In Memory of
U.S. Air Force Airman Third Class Dallas, South Dakota
Gregory County

May 16, 1933 – July 15, 1954
Missing in Action, Presumed Dead in Korea


Glen Frederick Story was born in O’Kreek, Todd County, South Dakota on May 16, 1933, to Joseph and Bertha Georgiann (Totten) Story. He had nine siblings: William, Ernest, Jasper, Buddy, Melba, Dorothy, Ruby, Vera, and Joyce. His father was killed by a hit and run driver on March 24, 1937, one mile north of Norris. His mother later married Ed Beauchamp, who had eight children of his own: Don, Wayne, Ferrel, Goldie, Bernita, Pearl, Lorraine, and Ralph. The family lived near Herrick in Gregory County. Glen attended schools in Dallas and graduated from Dallas High School in 1950.

After he graduated from high school, Glen moved to Rapid City and worked for Black Hills Glass where his brother-in-law Bill Ingram worked. At that time, a terrible hail storm broke many windows and Glen worked at the Rapid City Air Base replacing them. This led to his interest and eventual enlistment in the Air Force. Glen is remembered by his family for being kind and courteous. In fact, he once refused to pass the food at the dinner table until his niece said “Please.” His family says that “Glen loved life and loved to play tricks on people.” Before he went into the service, Glen was engaged, but broke the engagement just before he left.

On March 1, 1952, Glen Frederick Story entered the active service in Rapid City. He was stationed at Lackland Air Force Base in San Antonio, Texas, where he received his training as part of Flight 373, 3724 Training Squadron. He became a flight engineer on a B-26 in the 13th Bomber Squadron, 3rd Bomber Wing. He went overseas on January 2, 1953, and was stationed at the Kunsan Air Force Base in Korea. His job was to “give aid to ground forces and machine gunners.”

In his last letter home, dated May 7, 1953, on stationary bearing the 13th Bombardment Squadron letterhead, Glen wrote to his sister Vera and her family:

Boy, I’ve had it. I haven’t written a letter for so long even the guy that sleeps above me has been noticing it. He rides me every night to write.

I’ve had an envelope here addressed to you. I’ve had it addressed for about two weeks but just can’t talk myself into writing a letter.

It’s been raining here just about steady all day. I don’t think that it will ever quit.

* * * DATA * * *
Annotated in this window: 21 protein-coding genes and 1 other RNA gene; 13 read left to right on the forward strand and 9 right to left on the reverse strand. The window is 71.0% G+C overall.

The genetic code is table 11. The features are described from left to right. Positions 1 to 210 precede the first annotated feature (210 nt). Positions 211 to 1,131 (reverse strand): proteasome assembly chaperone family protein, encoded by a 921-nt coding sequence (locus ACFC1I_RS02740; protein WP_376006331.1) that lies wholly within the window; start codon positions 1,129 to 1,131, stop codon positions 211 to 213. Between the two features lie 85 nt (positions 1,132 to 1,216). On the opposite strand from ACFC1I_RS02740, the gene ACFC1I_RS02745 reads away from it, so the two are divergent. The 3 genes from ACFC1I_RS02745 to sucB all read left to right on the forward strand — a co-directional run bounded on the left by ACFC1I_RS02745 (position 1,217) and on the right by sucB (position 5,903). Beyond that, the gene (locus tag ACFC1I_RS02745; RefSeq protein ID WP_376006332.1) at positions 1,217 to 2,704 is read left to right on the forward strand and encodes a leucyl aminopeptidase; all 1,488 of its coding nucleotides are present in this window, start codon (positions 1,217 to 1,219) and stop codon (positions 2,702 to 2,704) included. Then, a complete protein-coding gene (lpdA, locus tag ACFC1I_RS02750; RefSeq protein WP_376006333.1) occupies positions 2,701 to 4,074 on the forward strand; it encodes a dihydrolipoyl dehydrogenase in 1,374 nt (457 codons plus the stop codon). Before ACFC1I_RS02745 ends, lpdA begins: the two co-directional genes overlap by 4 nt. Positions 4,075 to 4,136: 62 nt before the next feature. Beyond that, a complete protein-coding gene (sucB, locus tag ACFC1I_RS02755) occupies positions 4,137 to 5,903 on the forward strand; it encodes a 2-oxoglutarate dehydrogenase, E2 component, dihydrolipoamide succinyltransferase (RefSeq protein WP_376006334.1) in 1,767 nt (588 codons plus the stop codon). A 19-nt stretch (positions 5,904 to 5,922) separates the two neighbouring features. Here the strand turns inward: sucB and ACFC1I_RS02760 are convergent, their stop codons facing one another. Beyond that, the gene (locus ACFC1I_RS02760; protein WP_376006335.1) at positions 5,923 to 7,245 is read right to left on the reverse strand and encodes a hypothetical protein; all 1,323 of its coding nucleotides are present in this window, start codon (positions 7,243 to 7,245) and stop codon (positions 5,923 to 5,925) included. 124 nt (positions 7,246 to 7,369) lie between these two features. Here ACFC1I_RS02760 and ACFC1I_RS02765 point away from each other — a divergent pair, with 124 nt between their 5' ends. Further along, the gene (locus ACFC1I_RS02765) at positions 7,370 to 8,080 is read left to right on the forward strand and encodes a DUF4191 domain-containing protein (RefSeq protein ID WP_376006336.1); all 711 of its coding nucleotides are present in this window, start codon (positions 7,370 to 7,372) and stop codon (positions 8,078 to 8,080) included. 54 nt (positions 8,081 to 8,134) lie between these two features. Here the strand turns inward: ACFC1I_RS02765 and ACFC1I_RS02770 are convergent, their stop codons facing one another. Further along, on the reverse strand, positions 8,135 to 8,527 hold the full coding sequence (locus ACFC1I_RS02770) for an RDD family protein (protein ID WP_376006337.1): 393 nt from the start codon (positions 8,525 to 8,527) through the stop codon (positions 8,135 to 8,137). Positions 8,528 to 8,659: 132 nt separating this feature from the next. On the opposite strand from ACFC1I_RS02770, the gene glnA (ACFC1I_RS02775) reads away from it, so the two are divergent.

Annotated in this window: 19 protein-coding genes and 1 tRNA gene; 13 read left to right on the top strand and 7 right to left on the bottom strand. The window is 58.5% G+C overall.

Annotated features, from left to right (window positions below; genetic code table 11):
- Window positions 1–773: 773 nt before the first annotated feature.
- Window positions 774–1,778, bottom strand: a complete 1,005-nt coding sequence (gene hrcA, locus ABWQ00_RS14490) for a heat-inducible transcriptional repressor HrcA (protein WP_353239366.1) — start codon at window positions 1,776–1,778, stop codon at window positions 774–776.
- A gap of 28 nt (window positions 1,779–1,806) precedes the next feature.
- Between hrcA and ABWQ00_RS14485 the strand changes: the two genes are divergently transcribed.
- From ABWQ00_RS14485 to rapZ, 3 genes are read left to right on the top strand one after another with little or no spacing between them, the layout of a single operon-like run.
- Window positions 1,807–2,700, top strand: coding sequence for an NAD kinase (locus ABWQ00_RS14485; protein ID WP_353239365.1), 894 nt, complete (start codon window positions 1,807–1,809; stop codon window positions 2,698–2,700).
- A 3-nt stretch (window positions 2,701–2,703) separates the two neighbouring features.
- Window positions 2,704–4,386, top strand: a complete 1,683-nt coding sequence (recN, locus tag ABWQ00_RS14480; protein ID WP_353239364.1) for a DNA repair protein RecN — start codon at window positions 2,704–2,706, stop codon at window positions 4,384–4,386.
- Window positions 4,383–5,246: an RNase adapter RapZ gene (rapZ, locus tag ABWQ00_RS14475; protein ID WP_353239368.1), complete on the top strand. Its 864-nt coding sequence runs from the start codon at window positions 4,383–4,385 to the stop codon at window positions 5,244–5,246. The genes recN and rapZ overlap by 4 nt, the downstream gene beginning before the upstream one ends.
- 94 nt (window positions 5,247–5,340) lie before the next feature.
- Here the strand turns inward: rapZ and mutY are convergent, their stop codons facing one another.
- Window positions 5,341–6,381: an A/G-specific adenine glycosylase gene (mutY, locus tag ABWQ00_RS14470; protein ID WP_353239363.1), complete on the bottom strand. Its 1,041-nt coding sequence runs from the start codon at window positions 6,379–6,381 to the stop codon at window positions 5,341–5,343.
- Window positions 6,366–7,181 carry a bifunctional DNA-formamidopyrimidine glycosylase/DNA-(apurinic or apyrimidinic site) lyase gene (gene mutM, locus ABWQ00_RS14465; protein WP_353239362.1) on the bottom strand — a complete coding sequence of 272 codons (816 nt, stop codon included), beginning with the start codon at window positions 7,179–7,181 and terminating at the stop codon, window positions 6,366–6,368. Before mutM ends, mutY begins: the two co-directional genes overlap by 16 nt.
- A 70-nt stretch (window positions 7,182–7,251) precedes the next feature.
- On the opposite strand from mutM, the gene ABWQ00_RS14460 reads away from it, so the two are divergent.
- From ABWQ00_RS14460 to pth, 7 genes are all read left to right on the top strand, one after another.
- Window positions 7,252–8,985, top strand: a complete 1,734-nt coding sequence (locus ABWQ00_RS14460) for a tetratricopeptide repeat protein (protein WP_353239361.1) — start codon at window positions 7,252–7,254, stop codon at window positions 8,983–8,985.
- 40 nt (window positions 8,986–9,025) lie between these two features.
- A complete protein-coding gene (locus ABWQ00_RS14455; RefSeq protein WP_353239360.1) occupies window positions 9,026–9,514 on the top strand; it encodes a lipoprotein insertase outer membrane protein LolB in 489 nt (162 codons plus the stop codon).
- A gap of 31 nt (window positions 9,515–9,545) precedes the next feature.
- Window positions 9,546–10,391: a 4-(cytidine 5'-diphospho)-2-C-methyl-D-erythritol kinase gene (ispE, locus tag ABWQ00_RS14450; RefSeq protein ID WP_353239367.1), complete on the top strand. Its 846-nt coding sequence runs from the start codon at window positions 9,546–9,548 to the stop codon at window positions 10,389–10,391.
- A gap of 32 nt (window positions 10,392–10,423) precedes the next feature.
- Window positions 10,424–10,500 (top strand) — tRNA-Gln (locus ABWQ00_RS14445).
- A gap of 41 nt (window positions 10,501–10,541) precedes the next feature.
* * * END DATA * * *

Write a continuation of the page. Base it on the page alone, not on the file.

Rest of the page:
I still haven’t gone on R & R. The one on the 2 May was cancelled so I’m going on the 15th now. I’ll make up for that when I get there though.…

We had a little spat with a boy in the barracks today. He was on night duty so he was sleeping. We tied him in bed with his mosquito netting. Boy he was really mad when he got out. Gosh, If we didn’t have some fun once in awhile we’d all go crazy. But, he didn’t think that it was so funny.

…Well, it’s after 10 and I have to be up at 6 so I will have to sign off….Love, Glen

On July 14, 1953, his sister Vera sat down to write a letter to Glen. It was returned to her on July 29, 1953 with MISSING stamped on it:

    


U.S. Air Force Airman Third Class Glen Frederick Story was on a night mission aboard a B-26C on July 14, 1953. Between Sinanju and Pyongyang, North Korea, contact was lost with the aircraft. No further word was received. His mother first got word that Glen was missing in action but on July 15, 1954, he was declared presumed dead in Korea. His body has never been recovered. He was just 20 years old. He and the other three members of his crew were the last battle deaths of his 3rd Bomber Wing.

Airman Third Class Glen Story was awarded the Air Medal, the Purple Heart, the Korean Service Medal, the United Nations Service Medal, and the National Defense Service Medal.

Four of the five sons of Joe and Bertha Story served their country, and the other would have had he not suffered from severe health problems.

This entry was respectfully submitted by Cali Ewing, 8th grade, Spearfish Middle School, Spearfish, South Dakota, July 29, 2004. The information for this entry was provided by the Gregory Times- Advocate, July 16, 1953 issue; the SD National Guard Museum via Kate DeMers, niece; the ABMC site; and an application for the South Dakotan veteran’s bonus. Additional information and profile approval by Kate Demers.